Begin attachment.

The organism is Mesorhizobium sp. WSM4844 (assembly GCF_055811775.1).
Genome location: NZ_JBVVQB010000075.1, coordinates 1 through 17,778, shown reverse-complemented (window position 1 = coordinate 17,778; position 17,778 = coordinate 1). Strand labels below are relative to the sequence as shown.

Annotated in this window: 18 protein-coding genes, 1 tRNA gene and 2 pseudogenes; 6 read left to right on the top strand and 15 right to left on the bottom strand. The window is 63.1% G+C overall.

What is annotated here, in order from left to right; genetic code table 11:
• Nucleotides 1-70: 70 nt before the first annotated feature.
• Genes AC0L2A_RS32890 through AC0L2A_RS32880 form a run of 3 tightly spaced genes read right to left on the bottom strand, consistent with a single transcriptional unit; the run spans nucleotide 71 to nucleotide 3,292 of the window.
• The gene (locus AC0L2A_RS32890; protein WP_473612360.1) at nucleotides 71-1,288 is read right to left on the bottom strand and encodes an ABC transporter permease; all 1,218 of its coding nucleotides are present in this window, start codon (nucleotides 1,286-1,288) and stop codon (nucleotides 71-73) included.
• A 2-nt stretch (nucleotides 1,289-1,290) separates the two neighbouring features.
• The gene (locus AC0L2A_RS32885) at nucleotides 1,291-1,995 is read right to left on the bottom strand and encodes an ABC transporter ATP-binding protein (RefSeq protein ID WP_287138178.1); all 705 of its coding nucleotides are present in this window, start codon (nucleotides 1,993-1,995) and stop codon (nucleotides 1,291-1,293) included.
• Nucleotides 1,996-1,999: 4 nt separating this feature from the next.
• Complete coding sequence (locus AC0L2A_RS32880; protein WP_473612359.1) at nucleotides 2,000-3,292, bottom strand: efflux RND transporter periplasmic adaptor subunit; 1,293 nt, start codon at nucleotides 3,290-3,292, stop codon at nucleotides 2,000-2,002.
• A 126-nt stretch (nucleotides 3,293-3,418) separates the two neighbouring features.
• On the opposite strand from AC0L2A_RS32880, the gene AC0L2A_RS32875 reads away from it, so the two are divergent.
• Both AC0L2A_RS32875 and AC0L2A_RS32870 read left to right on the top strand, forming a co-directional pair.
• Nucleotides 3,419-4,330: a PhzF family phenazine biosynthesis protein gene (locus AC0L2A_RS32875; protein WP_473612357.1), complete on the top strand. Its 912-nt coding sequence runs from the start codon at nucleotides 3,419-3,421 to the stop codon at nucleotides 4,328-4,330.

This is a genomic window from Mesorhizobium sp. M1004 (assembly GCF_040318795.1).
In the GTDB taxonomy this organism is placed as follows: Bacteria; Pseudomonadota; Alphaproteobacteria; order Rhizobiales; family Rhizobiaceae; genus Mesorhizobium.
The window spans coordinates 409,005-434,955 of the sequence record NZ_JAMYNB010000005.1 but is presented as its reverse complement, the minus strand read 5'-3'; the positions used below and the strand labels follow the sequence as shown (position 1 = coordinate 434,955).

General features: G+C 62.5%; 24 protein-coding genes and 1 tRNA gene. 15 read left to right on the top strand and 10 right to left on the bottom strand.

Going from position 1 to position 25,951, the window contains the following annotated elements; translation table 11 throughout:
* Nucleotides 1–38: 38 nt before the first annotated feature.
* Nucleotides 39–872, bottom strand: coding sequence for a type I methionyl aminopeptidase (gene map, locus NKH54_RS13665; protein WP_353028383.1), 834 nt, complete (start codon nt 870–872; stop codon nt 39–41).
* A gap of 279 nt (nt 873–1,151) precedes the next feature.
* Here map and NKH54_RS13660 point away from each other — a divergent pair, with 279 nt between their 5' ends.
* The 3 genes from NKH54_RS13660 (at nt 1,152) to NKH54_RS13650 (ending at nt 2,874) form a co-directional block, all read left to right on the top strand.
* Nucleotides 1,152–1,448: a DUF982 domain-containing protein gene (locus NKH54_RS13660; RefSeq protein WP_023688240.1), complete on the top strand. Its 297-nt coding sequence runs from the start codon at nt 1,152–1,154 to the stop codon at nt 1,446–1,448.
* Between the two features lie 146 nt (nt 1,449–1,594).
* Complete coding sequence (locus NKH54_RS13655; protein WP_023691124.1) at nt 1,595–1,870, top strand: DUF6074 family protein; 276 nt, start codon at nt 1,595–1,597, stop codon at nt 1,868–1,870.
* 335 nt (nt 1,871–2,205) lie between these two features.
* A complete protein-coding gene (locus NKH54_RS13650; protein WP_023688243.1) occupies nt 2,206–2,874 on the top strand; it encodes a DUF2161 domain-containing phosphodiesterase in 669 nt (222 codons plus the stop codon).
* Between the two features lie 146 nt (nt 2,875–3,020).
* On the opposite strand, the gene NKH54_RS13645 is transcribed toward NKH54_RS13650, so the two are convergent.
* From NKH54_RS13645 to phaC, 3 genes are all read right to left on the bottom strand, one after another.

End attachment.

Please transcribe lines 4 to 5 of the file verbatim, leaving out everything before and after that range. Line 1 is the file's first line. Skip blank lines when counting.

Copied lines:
What is annotated here, in order from left to right; genetic code table 11:
• Nucleotides 1-70: 70 nt before the first annotated feature.